Mesut Özil has made the normally demanding Madridistas almost forget about the second most expensive transfer in football history, €65 million and currently injured Kaká. Kaká was the central focus of the imperious attack at AC Milan, and when he brought his talents to the Santiago Bernabéu, little did he know that Florentino Pérez would sign Cristiano Ronaldo two days later to the largest transfer fee ever at €94 million. Kaká never really fit in to Manuel Pellegrini’s system, and injuries hampered Kaká from ever fully integrating into the Real starting eleven.
With successful surgery on his left knee this past summer, Real faced four to six months without him, so new trainer José Mourinho was instrumental in signing Mesut Özil from Werder Bremen for a bargain price of €15 million, and after a couple of matches to get himself situated to his new surroundings and responsibilities, Özil has been just as important as Ronaldo and Higuaín for Real’s offensive output.
Özil is tied for the league lead with five assists as well as chipping in with three goals, but the statistics do not really tell all that Özil does for Real Madrid. In hockey, assists are awarded not only to the player that passed to the person that scored but also to the player that passed to the principal assist man. If football kept such statistics, Özil would likely lead the league with a double-digit assist count because he provides the link from Xabi Alonso deep in the midfield to di María, Ronaldo, and Higuaín up front, and Kaká will find it difficult to supplant the German international when he is fully fit from his knee surgery.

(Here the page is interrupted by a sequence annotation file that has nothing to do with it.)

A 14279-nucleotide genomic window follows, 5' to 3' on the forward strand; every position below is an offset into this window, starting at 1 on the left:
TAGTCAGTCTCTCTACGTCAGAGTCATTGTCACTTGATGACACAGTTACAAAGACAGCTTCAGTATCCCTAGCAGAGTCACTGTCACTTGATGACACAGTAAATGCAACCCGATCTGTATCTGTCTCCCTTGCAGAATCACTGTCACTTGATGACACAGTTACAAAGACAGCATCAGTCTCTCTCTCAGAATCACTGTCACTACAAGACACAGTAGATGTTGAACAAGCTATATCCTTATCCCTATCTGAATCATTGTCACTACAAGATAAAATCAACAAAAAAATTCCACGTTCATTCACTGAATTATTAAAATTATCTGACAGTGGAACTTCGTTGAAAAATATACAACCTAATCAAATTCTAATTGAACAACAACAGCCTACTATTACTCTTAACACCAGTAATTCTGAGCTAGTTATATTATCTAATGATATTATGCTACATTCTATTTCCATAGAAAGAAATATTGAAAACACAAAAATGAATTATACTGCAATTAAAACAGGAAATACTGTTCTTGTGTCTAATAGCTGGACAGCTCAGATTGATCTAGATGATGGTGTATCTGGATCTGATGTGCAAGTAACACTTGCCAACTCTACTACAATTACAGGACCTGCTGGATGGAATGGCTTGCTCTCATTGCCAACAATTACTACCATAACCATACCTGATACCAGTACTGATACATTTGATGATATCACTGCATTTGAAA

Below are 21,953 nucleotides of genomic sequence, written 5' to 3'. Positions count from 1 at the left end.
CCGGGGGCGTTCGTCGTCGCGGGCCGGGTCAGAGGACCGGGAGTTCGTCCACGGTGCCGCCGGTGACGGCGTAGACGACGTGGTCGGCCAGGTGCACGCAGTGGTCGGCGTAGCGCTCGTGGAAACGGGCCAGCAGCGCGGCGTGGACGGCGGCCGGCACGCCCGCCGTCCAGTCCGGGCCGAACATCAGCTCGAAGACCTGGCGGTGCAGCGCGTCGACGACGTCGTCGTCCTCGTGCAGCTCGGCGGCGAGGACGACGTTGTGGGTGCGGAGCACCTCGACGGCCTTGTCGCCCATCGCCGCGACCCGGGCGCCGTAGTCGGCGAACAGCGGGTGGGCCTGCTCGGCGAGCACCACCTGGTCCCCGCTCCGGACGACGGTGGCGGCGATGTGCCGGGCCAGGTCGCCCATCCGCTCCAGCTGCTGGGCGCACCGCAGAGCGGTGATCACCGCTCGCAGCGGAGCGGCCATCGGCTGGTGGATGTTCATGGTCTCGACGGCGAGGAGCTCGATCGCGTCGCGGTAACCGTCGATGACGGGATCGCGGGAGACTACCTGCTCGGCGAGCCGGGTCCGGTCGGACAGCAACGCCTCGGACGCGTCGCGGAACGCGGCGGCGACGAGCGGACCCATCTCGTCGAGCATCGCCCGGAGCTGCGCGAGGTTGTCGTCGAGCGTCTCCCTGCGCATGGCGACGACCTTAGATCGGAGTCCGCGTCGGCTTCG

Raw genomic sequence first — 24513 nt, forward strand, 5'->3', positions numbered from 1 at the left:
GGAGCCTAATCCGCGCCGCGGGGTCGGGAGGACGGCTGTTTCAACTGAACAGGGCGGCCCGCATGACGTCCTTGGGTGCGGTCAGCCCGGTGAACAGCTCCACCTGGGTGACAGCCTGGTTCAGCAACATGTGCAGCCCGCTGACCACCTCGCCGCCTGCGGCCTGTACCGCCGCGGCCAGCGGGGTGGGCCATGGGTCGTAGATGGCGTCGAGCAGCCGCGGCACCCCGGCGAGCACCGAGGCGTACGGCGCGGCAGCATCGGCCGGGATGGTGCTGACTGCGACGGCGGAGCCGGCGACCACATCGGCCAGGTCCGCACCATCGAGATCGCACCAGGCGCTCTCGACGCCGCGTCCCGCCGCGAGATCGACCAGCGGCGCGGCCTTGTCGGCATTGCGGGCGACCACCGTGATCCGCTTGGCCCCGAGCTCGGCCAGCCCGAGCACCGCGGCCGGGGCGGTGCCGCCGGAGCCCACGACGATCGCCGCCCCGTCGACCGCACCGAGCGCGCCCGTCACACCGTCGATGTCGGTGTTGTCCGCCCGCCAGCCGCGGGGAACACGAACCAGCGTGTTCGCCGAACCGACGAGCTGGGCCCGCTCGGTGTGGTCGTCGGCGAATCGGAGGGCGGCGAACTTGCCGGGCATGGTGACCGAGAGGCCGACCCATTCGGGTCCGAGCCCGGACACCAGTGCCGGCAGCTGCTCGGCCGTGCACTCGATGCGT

Sergio Busquets will have the responsibility to break up and disrupt Özil in the middle of the pitch, especially during counter-attacks. Limiting Özil and di María to the periphery of the action should become Barcelona’s number one priority because accomplishing this task will isolate Ronaldo and Higuaín, and when they get frustrated, they both try to carry the whole team on their backs and will take ill-advised and speculative shots from all over the final third, which would suit Barcelona perfectly.
Xavi, Iniesta, Messi, Villa, and Pedro Rodríguez will do what they do in Real’s final third. Ronaldo, Higuaín, and Xabi Alonso will do what they do in Barça’s final third. The wild cards are the two new participants in Los Blanco’s attacking midfield, Mesut Özil and Ángel di María, and their performances on Monday night will tilt the scales in one team’s favor. Perform well, and Real Madrid might just stop Barcelona’s four-match winning streak against Real. Perform mediocre or poorly, and Real Madrid will suffer the ignominy of Barça’s first ever five-match winning streak against Real.
Note: The times listed below are in Eastern Standard Time (EST).
Fuera de Juego: Especial El Clásico – 2:00 PM on ESPN Deportes
Gol TV Live Preview Show – 2:30 PM on Gol TV HD
FC Barcelona vs. Real Madrid – 2:50 PM on Gol TV HD (Play-by-play Phil Schoen and Analyst Ray Hudson in English with Play-by-play Diego Pessolano and Analyst Eduardo Biscayart in Spanish)
ESPN Deportes (Play-by-play Fernando Palomo and Analyst Mario Kempes)
ESPN3 (Play-by-play Adrian Healey and Analyst Robbie Mustoe in English with Play-by-play Fernando Palomo and Analyst Mario Kempes in Spanish)
FC Barcelona vs. Real Madrid Replays – 5:00 PM on Gol TV HD and 6:00 PM on ESPN Deportes
Sportscenter Especial El Clásico – 5:00 PM on ESPN Deportes
Gol TV News: El Clásico Special – 7:00 PM on Gol TV HD
La Liga 360: El Clásico – 7:30 PM on Gol TV HD